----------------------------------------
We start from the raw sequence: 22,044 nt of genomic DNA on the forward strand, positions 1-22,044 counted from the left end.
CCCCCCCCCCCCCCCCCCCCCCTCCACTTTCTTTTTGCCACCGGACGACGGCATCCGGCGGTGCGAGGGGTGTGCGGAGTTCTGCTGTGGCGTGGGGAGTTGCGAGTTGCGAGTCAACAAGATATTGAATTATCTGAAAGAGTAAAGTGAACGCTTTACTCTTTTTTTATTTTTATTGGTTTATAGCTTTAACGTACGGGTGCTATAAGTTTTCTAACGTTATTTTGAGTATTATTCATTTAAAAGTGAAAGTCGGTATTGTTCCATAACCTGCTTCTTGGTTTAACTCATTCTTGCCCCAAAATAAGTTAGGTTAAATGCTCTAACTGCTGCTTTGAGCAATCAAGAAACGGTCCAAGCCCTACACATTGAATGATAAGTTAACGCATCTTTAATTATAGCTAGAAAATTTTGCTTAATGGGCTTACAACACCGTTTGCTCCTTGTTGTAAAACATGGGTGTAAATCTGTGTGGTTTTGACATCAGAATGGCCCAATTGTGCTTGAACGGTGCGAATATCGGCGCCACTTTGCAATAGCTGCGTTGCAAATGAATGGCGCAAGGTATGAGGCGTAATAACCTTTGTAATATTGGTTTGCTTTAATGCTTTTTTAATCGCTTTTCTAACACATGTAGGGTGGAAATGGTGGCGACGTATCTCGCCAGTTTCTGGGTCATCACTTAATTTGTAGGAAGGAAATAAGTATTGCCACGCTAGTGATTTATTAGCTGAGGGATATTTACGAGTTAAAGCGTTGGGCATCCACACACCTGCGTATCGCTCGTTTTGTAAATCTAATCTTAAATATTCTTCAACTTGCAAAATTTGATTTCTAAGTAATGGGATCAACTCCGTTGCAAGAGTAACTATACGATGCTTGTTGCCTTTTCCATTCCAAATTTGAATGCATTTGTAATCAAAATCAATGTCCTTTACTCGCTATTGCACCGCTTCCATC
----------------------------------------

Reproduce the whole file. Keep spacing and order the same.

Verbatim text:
We start from the raw sequence: 22,044 nt of genomic DNA on the forward strand, positions 1-22,044 counted from the left end.
CCCCCCCCCCCCCCCCCCCCCCTCCACTTTCTTTTTGCCACCGGACGACGGCATCCGGCGGTGCGAGGGGTGTGCGGAGTTCTGCTGTGGCGTGGGGAGTTGCGAGTTGCGAGTCAACAAGATATTGAATTATCTGAAAGAGTAAAGTGAACGCTTTACTCTTTTTTTATTTTTATTGGTTTATAGCTTTAACGTACGGGTGCTATAAGTTTTCTAACGTTATTTTGAGTATTATTCATTTAAAAGTGAAAGTCGGTATTGTTCCATAACCTGCTTCTTGGTTTAACTCATTCTTGCCCCAAAATAAGTTAGGTTAAATGCTCTAACTGCTGCTTTGAGCAATCAAGAAACGGTCCAAGCCCTACACATTGAATGATAAGTTAACGCATCTTTAATTATAGCTAGAAAATTTTGCTTAATGGGCTTACAACACCGTTTGCTCCTTGTTGTAAAACATGGGTGTAAATCTGTGTGGTTTTGACATCAGAATGGCCCAATTGTGCTTGAACGGTGCGAATATCGGCGCCACTTTGCAATAGCTGCGTTGCAAATGAATGGCGCAAGGTATGAGGCGTAATAACCTTTGTAATATTGGTTTGCTTTAATGCTTTTTTAATCGCTTTTCTAACACATGTAGGGTGGAAATGGTGGCGACGTATCTCGCCAGTTTCTGGGTCATCACTTAATTTGTAGGAAGGAAATAAGTATTGCCACGCTAGTGATTTATTAGCTGAGGGATATTTACGAGTTAAAGCGTTGGGCATCCACACACCTGCGTATCGCTCGTTTTGTAAATCTAATCTTAAATATTCTTCAACTTGCAAAATTTGATTTCTAAGTAATGGGATCAACTCCGTTGCAAGAGTAACTATACGATGCTTGTTGCCTTTTCCATTCCAAATTTGAATGCATTTGTAATCAAAATCAATGTCCTTTACTCGCTATTGCACCGCTTCCATC